In practice, it is observed that the precise points at which the parallel marks are interrupted in the vicinity of the edge 8 of the mask 4 do not lie on a line which is exactly parallel to the edge 8. The value of the width l therefore fluctuates over a range of values as shown in the graphs. It should also be understood that the measurements made are necessarily not precise and that the figures given are more representative of orders of magnitude. Nevertheless, it can clearly be seen from FIGS. 2 and 3 that a mask thickness of 40 μm constitutes a limit beneath which a separating margin between two zones 9 worked in different directions cannot be seen and above which a separating margin begins to show up. Such a separating margin can therefore be avoided altogether or else caused to show up to a greater or lesser extent by suitably chosing the thickness of the mask 4. A thickness which is a multiple of the minimum available thickness can easily be obtained by superposing a plurality of identical masks.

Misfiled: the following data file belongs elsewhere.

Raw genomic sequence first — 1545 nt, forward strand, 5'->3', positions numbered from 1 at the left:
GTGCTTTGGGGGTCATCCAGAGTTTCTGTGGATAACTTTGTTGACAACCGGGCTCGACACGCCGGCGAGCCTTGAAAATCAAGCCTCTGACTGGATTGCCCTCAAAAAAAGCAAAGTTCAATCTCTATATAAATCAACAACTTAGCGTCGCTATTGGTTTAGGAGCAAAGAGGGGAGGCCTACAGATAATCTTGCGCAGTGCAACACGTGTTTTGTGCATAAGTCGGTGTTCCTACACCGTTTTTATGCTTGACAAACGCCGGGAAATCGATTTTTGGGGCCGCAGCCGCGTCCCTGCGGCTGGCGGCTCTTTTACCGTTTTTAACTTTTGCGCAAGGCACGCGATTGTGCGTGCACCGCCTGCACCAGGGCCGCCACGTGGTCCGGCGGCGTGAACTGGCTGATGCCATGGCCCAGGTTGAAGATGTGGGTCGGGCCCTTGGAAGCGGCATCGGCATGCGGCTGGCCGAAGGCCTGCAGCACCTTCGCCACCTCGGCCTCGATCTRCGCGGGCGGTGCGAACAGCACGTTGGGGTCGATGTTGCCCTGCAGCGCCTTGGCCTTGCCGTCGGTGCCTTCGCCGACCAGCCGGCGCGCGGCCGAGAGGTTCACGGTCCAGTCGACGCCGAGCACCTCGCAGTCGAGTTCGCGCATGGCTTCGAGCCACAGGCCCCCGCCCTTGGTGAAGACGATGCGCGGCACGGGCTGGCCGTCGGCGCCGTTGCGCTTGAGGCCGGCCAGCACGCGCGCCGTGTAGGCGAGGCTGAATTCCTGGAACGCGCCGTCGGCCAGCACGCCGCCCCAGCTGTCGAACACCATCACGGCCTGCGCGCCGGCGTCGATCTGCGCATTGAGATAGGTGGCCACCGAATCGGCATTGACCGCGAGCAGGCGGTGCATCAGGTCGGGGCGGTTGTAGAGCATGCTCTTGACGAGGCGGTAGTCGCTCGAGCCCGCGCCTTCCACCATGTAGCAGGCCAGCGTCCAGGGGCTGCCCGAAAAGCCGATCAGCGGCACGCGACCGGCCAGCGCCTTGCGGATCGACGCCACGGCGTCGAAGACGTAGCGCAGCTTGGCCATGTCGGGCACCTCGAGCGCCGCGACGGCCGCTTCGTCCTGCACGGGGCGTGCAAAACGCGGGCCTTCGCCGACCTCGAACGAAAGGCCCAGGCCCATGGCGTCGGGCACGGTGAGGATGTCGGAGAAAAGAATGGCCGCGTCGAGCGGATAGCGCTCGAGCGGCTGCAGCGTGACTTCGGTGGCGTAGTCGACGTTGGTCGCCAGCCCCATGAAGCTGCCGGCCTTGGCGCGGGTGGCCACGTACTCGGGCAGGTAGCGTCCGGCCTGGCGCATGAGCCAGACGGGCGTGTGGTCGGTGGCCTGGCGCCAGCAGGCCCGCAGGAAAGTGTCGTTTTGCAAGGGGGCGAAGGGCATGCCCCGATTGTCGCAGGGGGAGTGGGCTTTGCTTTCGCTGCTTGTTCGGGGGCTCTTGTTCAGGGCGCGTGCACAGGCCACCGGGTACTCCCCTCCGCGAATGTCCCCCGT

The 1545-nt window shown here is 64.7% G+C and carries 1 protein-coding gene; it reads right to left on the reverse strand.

FIGS. 4 to 6 show examples of implementing the method of the invention. In FIG. 4, the surface 2' of a block of material has six zones A, B, C, D, E, and F on which parallel visible marks have been made in different directions for adjacent zones by successive protection using masks 4 having a thickness of 25 μm. No separating margin can be seen between adjacent zones A and E or A and B, e.g. at the ends of the visible marks in said zones. It is possible to provide crosshatched marks as can be seen in area F. FIG. 5 shows that the surface 2" may be left in its initial state which may be a polished state or a matt state, without any visible marks in regions where visible marks have not been deliberately made. FIG. 6 shows that the parallel visible marks are not necessarily rectilinear but that they may be curved as in zones G, H, and I. In addition, the visible marks be they rectilinear or curved are not necessarily parallel. They may be flared as in zone K. This is more difficult to do since it is necessary to use a larger number of masks 4 in succession.